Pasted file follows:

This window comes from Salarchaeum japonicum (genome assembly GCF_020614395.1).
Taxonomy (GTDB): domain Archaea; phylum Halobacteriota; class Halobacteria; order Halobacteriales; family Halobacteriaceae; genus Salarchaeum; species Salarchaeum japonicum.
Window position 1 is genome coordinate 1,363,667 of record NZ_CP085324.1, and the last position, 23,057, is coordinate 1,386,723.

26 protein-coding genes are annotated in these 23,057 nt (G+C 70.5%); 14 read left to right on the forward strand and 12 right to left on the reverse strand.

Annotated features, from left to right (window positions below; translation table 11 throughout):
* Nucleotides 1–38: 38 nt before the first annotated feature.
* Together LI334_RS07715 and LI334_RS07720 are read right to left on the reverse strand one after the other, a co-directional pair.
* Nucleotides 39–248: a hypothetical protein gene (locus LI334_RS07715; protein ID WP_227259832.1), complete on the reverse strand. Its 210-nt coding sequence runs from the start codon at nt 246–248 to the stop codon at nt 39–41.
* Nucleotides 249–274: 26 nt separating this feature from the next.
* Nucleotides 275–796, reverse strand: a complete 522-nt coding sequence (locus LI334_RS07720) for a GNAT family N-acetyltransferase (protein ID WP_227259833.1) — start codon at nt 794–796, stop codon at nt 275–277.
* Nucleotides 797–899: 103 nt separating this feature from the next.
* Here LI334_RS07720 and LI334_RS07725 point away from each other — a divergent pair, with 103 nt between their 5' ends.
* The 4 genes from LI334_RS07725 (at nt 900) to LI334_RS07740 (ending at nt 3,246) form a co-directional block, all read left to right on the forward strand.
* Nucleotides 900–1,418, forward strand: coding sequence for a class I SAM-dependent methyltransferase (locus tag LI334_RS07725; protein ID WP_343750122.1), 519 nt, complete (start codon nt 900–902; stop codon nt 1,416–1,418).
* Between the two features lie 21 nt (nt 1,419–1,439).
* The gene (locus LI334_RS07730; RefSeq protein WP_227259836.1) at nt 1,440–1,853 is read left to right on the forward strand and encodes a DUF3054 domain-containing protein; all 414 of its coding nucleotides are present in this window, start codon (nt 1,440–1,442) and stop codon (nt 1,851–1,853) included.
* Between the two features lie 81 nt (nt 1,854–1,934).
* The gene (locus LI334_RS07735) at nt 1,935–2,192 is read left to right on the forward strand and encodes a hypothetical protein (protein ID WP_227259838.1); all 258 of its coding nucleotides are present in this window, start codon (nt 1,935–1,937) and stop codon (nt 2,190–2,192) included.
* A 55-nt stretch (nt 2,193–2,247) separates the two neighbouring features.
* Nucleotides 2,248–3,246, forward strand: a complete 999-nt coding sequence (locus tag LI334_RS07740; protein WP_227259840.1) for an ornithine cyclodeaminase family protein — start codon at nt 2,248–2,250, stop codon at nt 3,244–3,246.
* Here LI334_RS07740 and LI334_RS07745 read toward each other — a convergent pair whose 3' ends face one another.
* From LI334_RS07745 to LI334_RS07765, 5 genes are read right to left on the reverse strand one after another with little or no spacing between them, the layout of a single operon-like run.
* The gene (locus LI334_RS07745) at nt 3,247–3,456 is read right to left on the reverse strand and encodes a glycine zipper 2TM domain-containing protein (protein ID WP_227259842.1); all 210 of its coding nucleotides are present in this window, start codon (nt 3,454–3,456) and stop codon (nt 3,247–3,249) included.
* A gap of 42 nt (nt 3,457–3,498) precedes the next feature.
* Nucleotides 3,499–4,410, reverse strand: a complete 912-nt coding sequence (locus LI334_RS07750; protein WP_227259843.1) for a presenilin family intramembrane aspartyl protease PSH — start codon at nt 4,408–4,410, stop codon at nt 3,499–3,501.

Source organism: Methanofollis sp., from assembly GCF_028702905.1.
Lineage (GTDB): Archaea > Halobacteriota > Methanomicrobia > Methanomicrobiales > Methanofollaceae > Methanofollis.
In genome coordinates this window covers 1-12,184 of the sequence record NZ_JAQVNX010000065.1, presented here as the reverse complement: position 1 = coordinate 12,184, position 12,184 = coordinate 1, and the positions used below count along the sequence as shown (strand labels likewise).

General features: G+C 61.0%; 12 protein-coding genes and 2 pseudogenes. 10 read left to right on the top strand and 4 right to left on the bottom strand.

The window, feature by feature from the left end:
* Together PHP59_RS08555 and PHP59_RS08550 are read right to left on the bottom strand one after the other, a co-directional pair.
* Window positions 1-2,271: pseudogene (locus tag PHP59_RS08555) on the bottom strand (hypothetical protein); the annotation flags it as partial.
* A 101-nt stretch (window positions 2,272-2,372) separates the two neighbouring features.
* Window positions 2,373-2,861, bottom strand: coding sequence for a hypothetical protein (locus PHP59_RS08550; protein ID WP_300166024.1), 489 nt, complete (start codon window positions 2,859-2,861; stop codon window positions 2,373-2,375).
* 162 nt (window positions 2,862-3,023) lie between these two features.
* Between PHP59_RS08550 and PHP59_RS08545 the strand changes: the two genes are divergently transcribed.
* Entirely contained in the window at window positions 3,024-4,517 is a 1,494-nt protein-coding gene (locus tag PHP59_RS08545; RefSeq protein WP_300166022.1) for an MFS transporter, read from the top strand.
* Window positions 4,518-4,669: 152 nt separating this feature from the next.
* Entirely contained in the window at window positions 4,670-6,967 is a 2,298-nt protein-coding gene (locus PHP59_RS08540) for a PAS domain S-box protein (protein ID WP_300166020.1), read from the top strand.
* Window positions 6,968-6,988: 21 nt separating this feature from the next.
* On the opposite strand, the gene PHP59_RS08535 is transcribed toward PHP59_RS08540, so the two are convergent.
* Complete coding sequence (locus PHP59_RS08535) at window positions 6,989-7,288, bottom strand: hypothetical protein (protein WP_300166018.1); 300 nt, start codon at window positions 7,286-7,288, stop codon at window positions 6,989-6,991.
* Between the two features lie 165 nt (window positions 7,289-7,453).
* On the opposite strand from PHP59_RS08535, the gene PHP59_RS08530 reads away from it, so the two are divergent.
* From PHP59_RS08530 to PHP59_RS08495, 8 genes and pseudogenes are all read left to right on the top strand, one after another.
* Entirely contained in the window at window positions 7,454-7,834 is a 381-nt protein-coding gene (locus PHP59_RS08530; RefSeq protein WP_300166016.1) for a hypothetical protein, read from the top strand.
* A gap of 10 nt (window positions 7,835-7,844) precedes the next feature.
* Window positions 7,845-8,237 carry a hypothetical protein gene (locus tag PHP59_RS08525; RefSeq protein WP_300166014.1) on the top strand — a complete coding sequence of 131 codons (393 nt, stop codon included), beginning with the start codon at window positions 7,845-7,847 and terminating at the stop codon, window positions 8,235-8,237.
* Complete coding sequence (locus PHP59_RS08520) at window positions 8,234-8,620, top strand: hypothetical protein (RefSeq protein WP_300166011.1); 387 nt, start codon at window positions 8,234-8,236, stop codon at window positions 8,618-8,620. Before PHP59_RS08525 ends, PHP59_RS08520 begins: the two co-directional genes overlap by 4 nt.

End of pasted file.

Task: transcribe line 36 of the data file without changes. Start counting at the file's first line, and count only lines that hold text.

* Between PHP59_RS08550 and PHP59_RS08545 the strand changes: the two genes are divergently transcribed.